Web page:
PHOTOS & VIDEO: Channel Overflows Visible
The U.S. Geological Survey released these photos and video of the East Rift Zone on Saturday, July 21, 2018.
Kīlauea Volcano’s Lower East Rift Zone
Fissure 8, source of the white gas plume in the distance, continues to erupt lava into the channel heading northeastward from the vent.
Near Kapoho Crater (lower left), the channel turns south, sending lava toward the coast, where it enters the ocean in the Ahalanui area. Channel overflows are visible in the lower right.
This aerial view, looking to the southwest, shows the most vigorous ocean entry of the Fissure 8 flow, which is located a few hundred yards northeast of the southern flow margin.
During HVO’s early morning helicopter overflight along the coastline, orange streams of lava were entering the ocean in the vicinity of Ahalanui.
Strong trade winds were pushing the white laze plumes inland.
Using cell phones, USGS scientists can quickly relay information to emergency managers, even during helicopter overflights.
Coordinates for the active ocean entry, lava channel overflows, or other hazards observed by field geologists can be communicated in near real-time to Hawai‘i County Civil Defense and other public safety officials who make decisions about closures or evacuations.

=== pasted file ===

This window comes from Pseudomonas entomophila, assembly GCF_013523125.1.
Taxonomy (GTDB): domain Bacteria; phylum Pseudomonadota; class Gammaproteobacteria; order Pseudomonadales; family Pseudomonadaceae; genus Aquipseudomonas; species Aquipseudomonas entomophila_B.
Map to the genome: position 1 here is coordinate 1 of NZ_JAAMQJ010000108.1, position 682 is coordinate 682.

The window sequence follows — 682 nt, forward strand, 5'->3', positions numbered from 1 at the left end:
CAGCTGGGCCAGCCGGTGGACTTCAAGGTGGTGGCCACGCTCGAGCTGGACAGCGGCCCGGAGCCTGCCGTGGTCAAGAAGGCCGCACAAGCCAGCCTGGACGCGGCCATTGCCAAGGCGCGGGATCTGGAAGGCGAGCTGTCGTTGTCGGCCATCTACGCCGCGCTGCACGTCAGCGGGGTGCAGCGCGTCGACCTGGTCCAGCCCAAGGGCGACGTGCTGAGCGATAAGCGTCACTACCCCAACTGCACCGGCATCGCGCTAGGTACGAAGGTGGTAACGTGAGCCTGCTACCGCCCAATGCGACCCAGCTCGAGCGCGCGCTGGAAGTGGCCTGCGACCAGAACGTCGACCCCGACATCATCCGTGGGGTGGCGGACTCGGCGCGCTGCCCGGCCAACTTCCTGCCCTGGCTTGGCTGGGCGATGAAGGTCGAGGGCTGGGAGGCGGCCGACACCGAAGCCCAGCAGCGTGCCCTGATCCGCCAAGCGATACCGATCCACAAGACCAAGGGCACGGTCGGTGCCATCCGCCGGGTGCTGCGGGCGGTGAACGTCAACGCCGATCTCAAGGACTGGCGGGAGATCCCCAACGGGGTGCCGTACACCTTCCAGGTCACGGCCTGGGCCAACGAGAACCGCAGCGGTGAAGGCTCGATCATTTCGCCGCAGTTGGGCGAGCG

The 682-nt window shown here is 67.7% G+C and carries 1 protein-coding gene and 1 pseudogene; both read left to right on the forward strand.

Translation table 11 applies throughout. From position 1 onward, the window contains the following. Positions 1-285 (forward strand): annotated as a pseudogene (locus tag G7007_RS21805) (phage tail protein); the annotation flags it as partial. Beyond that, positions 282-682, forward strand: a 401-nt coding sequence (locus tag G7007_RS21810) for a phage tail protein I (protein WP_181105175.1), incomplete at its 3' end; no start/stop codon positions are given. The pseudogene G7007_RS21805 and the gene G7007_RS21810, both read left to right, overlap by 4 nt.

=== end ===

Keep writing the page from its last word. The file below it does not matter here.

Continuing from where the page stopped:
The Unmanned Aircraft Systems (UAS) team prepares for their overnight flights of Fissure 8 and the upper lava channel.
UAS assist with the USGS eruption response by flying missions into hazardous areas, collecting data on lava channel velocities and locating channel overflows. UAS can also collect thermal and gas data and look for changes at other vents along the fissure system.
USGS gas geochemists set up a specialized camera near Fissure 8 to measure sulfur dioxide in the gas plume rising from the vent.
USGS field crews set up a gravimeter to collect data on where magma might reside in Kīlauea’s lower East Rift Zone.